FORREST Alan (ed.), HAGEMANN Karen (ed.), RENDALL Jane (ed.),
Soldiers, Citizens and Civilians: Experiences and Perceptions of the Revolutionary and Napoleonic Wars, 1790-1820
© Palgrave Macmillan
From the publishers:
The Revolutionary and Napoleonic Wars have been described as the first 'total war', which affected millions of people's lives and brought a whole continent into contact with armies and bloodshed. But the extent to which the constant state of war that existed between 1792 and 1815 shaped everyday experience has been much less studied, even although these wars, conducted by mass armies and often mobilized by patriotism, led to the circulation of millions of people throughout Europe and beyond. The changing nature of warfare had far-reaching consequences for civil society as well as for those directly engaged in fighting. This volume of essays by international scholars examines the formative experiences of men and women – soldiers, citizens and civilians – in the years 1792-1815, drawing particularly on their personal documents and social and cultural practices, to offer a perspective on the wars which is at some distance from broader and more familiar historical narratives.
Place and publisher: Palgrave Macmillan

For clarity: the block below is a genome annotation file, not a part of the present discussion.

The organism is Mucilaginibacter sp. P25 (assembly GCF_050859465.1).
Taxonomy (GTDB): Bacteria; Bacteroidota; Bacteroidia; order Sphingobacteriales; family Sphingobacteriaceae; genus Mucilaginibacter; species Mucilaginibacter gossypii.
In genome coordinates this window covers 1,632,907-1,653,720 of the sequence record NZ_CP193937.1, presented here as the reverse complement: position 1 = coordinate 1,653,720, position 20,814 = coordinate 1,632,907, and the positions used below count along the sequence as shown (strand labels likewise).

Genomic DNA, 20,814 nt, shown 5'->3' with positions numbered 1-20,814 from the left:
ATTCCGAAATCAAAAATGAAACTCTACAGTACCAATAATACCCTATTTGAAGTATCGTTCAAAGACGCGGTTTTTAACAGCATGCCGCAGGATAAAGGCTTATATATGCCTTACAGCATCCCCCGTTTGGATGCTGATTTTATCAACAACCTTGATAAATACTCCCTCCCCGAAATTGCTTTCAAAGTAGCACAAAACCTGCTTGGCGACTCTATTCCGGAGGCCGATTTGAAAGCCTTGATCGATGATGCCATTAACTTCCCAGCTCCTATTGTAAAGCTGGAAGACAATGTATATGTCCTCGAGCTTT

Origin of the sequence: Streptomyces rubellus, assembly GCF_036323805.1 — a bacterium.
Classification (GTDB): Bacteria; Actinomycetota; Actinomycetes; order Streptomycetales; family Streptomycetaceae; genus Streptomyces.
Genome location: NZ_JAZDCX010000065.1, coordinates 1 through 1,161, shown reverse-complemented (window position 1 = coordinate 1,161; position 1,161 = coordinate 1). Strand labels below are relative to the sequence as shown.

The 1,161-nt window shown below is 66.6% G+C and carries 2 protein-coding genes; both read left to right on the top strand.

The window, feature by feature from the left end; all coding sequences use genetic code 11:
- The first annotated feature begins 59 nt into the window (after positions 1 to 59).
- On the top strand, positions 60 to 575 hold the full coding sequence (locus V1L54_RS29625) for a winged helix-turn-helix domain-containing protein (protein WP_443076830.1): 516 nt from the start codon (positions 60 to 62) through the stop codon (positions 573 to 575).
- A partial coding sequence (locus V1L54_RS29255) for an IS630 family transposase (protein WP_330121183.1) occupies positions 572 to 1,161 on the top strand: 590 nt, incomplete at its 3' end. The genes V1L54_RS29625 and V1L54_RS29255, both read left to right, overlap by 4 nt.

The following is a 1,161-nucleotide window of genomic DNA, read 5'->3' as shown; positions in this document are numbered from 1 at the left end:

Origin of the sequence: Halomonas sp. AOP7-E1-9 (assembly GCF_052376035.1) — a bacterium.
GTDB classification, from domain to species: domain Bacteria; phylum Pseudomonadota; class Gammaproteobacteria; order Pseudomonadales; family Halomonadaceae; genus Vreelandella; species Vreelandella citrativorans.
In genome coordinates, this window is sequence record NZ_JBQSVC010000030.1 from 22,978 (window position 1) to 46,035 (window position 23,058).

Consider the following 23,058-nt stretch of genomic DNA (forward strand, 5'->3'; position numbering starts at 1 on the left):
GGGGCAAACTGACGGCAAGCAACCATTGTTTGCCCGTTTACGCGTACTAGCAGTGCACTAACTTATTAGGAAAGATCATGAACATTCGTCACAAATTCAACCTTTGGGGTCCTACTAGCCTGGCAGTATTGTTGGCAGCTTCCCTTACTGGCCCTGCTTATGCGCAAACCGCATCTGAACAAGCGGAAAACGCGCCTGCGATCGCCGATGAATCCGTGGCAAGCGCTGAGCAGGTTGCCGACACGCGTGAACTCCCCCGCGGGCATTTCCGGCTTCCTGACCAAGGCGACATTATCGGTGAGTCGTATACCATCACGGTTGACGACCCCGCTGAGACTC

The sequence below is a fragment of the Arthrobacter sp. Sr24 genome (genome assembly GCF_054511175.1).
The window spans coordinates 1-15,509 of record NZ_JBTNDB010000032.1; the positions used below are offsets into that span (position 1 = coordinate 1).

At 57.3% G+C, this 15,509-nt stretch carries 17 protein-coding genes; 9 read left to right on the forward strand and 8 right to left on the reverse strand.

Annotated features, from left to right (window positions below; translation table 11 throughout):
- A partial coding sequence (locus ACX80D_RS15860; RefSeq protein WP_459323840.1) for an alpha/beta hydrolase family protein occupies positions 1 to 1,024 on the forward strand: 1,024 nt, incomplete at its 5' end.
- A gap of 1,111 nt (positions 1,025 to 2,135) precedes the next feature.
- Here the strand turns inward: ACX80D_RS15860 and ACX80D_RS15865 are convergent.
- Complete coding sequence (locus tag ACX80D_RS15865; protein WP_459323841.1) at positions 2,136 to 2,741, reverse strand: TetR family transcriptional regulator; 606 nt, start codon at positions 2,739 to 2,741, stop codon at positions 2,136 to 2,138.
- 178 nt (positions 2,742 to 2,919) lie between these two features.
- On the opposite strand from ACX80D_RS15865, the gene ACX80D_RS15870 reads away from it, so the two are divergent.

Date of publication: 2008
Number of pages: 272
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Description: From the publishers:
"Patrice Gueniffey is the leading French historian of the Revolutionary and Napoleonic age. This book, hailed as a masterwork on its publication in France, takes up the epic narrative at the heart of this turbulent period: the life of Napoleon himself, the man who—in Madame de Staël's words—made the rest of “the human race anonymous.” Gueniffey follows Bonaparte from his obscure boyhood in Corsica, to his meteoric rise during the Italian and Egyptian campaigns of the Revolutionary wars, to his proclamation as Consul for Life in 1802. Bonaparte is the story of how Napoleon became Napoleon. A future volume will trace his career as emperor.
Most books approach Napoleon from an angle—the Machiavellian politician, the military genius, the life without the times, the times without the life. Gueniffey paints a full, nuanced portrait. We meet both the romantic cadet and the young general burning with ambition—one minute helplessly intoxicated with Josephine, the next minute dominating men twice his age, and always at war with his own family. Gueniffey recreates the violent upheavals and global rivalries that set the stage for Napoleon's battles and for his crucial role as state builder. His successes ushered in a new age whose legacy is felt around the world today.
Averse as we are now to martial glory, Napoleon might seem to be a hero from a bygone time. But as Gueniffey says, his life still speaks to us, the ultimate incarnation of the distinctively modern dream to will our own destiny".
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Place and publisher: Harvard, Cambridge, Massachusetts
Date of publication: 2015
Number of pages: 1024
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